Philadelphia is the largest city in Pennsylvania and the fifth largest city in the country. Its name means “brotherly love” in Greek.
The urban agglomeration, the ancient part of which was founded in 1862, is characterized by the skyscrapers of the center which serve as headquarters for national and international companies. Its importance is also relevant from a cultural point of view: there are six medical faculties, numerous colleges, several universities and private companies that carry out research in the fields of science, technology, medicine, economics and architecture.. Philadelphia was in fact the first American city built according to a precise urban plan: the streets follow a “grid” structure. Philadelphia has been the subject of major restoration projects: the Philadelphia is one of the largest financial and insurance centers in the United States and the headquarters of many companies. Tourism and congress activities also contribute to its economy. It is also the center of an important industrial area.
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The city port ranks second in the United States, after New York-New Jersey. Today, Philadelphia’s major industrial products are textiles and clothing, petroleum derivatives, food, chemicals and pharmaceuticals, publishing and machinery.
The average annual rainfall reaches 1170 mm, and the average daily temperature ranges from – 4 ° C in January to 19 ° C in July.
Tourist places – what to see.
Eastern State Penitentiary – former state penitentiary that hosted illustrious prisoners between 1829 and 1971, such as bank robber Willie Sutton or the king of the mafia, Al Capone.
American Helicopter Museum & Education Center – is the helicopter museum and functions as an educational center, it is dedicated to the conservation and display of historic helicopters, among its pieces on display a V-22 Osprey.
American Swedish Historical Museum– Swedish American Historical Museum which has thirty galleries, and a research library. It is basically centered on the history of the Swedes in America from the founding of the New Sweden Colony in 1638 up to the present time.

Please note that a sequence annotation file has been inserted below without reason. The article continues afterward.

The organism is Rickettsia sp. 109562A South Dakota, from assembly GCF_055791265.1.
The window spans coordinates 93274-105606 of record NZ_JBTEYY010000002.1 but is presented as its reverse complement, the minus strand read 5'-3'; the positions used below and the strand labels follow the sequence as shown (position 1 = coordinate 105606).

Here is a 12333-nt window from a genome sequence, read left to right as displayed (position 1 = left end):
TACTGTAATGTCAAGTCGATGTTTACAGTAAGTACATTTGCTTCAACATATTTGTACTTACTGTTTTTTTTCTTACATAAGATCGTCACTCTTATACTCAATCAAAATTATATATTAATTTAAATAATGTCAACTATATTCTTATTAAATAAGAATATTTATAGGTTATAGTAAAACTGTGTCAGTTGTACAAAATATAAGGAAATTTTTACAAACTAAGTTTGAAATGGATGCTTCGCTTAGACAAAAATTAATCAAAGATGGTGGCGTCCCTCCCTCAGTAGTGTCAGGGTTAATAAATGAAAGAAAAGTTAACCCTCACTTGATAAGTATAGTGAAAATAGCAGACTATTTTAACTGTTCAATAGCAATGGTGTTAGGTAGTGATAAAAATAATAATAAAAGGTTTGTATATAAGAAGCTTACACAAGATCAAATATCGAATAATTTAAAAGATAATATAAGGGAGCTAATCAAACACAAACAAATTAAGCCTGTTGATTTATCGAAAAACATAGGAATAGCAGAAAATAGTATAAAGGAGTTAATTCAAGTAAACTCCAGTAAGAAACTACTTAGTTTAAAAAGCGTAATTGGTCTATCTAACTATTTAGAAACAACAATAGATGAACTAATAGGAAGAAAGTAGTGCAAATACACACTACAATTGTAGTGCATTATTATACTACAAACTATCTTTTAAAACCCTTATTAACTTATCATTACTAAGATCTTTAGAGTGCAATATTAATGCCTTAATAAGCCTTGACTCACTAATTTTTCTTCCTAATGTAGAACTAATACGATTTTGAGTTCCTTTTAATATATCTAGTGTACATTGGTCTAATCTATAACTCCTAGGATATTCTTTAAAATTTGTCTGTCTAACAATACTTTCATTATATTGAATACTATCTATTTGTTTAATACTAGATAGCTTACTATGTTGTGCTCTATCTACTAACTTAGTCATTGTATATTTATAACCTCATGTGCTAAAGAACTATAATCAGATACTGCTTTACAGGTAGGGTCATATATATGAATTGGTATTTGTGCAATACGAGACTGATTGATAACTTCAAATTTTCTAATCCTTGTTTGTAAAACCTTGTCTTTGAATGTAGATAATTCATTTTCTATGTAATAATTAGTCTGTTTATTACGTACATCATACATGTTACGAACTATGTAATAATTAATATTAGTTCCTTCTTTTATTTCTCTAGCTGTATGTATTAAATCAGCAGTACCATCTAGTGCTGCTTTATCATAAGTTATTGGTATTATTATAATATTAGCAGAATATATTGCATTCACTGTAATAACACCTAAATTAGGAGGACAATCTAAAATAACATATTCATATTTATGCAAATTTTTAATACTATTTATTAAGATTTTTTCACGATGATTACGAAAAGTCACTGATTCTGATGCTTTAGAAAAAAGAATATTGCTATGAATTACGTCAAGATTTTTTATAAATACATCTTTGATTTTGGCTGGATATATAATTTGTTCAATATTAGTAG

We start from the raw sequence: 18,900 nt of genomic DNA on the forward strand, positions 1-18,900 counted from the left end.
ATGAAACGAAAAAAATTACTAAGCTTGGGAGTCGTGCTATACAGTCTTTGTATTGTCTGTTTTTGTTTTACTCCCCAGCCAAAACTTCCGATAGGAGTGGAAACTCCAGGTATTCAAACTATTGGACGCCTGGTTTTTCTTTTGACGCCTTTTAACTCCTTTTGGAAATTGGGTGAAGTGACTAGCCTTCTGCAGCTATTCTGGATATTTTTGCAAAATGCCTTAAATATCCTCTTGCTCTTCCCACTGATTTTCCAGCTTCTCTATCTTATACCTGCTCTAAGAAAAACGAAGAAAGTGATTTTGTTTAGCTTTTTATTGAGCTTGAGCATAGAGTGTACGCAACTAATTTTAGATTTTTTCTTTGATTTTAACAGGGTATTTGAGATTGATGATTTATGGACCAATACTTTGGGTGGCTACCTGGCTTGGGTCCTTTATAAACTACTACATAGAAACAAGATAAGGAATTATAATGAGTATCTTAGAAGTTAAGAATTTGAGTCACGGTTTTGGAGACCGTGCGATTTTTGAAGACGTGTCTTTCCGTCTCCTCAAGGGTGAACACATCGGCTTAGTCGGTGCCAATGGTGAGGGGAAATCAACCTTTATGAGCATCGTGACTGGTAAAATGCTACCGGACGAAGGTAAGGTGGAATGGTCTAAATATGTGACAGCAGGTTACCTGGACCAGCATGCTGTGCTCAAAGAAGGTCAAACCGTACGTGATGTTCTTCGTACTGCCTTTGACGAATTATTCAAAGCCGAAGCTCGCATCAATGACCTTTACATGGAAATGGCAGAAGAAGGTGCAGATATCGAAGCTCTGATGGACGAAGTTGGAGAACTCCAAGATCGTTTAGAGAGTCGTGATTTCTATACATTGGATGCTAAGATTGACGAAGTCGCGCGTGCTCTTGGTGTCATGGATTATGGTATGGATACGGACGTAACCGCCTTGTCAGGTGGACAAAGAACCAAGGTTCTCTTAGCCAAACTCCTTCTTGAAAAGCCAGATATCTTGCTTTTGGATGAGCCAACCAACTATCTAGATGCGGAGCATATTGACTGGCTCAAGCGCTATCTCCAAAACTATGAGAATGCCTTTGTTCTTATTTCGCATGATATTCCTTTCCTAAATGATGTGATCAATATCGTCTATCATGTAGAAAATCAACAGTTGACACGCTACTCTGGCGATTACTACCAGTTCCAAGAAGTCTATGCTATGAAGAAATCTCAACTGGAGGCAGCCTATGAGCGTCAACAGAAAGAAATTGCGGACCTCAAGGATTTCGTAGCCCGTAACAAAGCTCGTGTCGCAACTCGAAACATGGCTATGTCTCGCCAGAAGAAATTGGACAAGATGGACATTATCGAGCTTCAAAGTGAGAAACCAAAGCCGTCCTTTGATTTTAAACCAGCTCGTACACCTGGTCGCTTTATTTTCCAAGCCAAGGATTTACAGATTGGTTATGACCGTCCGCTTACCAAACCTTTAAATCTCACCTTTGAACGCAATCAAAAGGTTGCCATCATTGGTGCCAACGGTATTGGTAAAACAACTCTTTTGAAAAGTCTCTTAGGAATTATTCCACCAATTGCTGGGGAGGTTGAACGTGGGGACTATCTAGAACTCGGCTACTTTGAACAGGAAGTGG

Awbury Arboretum – this is a unique historical cultural center, offers educational programs for children and families, and adult education in horticulture.
Barnes foundation – foundation dedicated to promoting education and appreciation of the fine arts. It houses an unrivaled collection of post-impressionist art and early modern French art.
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Chanticleer Gardens – Gardens of about 30 hectares, located on the outskirts of the city, where you can admire evergreen, tropical, and other trees, as well as a great variety of wild flowers that bloom between April and October.
Museum of the civil war – is a civil war museum, with a specialized library, which also includes information on the collections on display.
Elmwood Park Zoo – Montgomery County Zoological Park, home to over 175 North American animals.
Philadelphia’s First Presbyterian Church – Founded in 1698, it has inherited a rich history that embraces the principles of American Presbyterianism and the founding of the country.
The Franklin Institute Science Museum – is an experience for adults and children on science
Glen Foerd Conservation Corporation – the mission of this foundation is to maintain, preserve and restore the heritage of Glen Foerd. It is also a cultural and educational center which includes historical archives.
National Constitution Center – is a center where the constitution of the United States is presented. This center offers visitors the opportunity to explore the political identity of Americans in two ways, on the one hand “the American nation” which shows how the Constitution shapes the political community; on the other hand, it is “the American country”, which explores the implications of the Constitution in all individuals.